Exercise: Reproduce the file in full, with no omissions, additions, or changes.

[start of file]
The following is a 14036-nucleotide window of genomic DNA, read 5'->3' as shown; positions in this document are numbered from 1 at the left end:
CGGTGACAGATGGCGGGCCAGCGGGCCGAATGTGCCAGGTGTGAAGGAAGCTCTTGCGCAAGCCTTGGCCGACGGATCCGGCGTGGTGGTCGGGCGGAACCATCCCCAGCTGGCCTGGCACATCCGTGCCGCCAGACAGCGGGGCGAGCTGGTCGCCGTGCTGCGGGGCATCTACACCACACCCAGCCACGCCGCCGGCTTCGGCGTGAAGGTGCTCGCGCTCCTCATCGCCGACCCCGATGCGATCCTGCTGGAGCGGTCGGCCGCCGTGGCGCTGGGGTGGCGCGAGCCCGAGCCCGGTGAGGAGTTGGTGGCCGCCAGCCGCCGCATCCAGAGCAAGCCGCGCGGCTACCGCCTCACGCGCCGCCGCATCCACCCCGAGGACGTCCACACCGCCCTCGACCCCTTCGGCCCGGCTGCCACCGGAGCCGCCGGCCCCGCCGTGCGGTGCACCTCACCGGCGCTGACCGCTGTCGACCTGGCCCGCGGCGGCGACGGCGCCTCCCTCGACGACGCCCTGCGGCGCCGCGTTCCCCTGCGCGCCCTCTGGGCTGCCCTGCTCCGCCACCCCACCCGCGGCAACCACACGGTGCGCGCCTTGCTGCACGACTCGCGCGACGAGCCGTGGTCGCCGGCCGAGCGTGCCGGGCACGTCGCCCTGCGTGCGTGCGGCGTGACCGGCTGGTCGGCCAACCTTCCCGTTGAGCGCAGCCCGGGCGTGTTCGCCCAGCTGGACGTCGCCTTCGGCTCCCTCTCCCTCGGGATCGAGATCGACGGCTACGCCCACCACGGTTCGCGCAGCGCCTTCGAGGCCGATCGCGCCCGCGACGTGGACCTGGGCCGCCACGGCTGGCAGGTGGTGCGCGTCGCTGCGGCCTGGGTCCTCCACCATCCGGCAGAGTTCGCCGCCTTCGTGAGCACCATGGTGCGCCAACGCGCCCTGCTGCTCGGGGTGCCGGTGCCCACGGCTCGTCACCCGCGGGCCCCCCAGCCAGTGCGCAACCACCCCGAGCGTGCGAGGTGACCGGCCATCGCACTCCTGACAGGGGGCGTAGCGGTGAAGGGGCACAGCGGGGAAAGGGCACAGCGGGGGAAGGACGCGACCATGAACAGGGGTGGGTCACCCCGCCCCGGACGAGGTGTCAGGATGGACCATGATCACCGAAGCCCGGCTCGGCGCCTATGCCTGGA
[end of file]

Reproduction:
The following is a 14036-nucleotide window of genomic DNA, read 5'->3' as shown; positions in this document are numbered from 1 at the left end:
CGGTGACAGATGGCGGGCCAGCGGGCCGAATGTGCCAGGTGTGAAGGAAGCTCTTGCGCAAGCCTTGGCCGACGGATCCGGCGTGGTGGTCGGGCGGAACCATCCCCAGCTGGCCTGGCACATCCGTGCCGCCAGACAGCGGGGCGAGCTGGTCGCCGTGCTGCGGGGCATCTACACCACACCCAGCCACGCCGCCGGCTTCGGCGTGAAGGTGCTCGCGCTCCTCATCGCCGACCCCGATGCGATCCTGCTGGAGCGGTCGGCCGCCGTGGCGCTGGGGTGGCGCGAGCCCGAGCCCGGTGAGGAGTTGGTGGCCGCCAGCCGCCGCATCCAGAGCAAGCCGCGCGGCTACCGCCTCACGCGCCGCCGCATCCACCCCGAGGACGTCCACACCGCCCTCGACCCCTTCGGCCCGGCTGCCACCGGAGCCGCCGGCCCCGCCGTGCGGTGCACCTCACCGGCGCTGACCGCTGTCGACCTGGCCCGCGGCGGCGACGGCGCCTCCCTCGACGACGCCCTGCGGCGCCGCGTTCCCCTGCGCGCCCTCTGGGCTGCCCTGCTCCGCCACCCCACCCGCGGCAACCACACGGTGCGCGCCTTGCTGCACGACTCGCGCGACGAGCCGTGGTCGCCGGCCGAGCGTGCCGGGCACGTCGCCCTGCGTGCGTGCGGCGTGACCGGCTGGTCGGCCAACCTTCCCGTTGAGCGCAGCCCGGGCGTGTTCGCCCAGCTGGACGTCGCCTTCGGCTCCCTCTCCCTCGGGATCGAGATCGACGGCTACGCCCACCACGGTTCGCGCAGCGCCTTCGAGGCCGATCGCGCCCGCGACGTGGACCTGGGCCGCCACGGCTGGCAGGTGGTGCGCGTCGCTGCGGCCTGGGTCCTCCACCATCCGGCAGAGTTCGCCGCCTTCGTGAGCACCATGGTGCGCCAACGCGCCCTGCTGCTCGGGGTGCCGGTGCCCACGGCTCGTCACCCGCGGGCCCCCCAGCCAGTGCGCAACCACCCCGAGCGTGCGAGGTGACCGGCCATCGCACTCCTGACAGGGGGCGTAGCGGTGAAGGGGCACAGCGGGGAAAGGGCACAGCGGGGGAAGGACGCGACCATGAACAGGGGTGGGTCACCCCGCCCCGGACGAGGTGTCAGGATGGACCATGATCACCGAAGCCCGGCTCGGCGCCTATGCCTGGA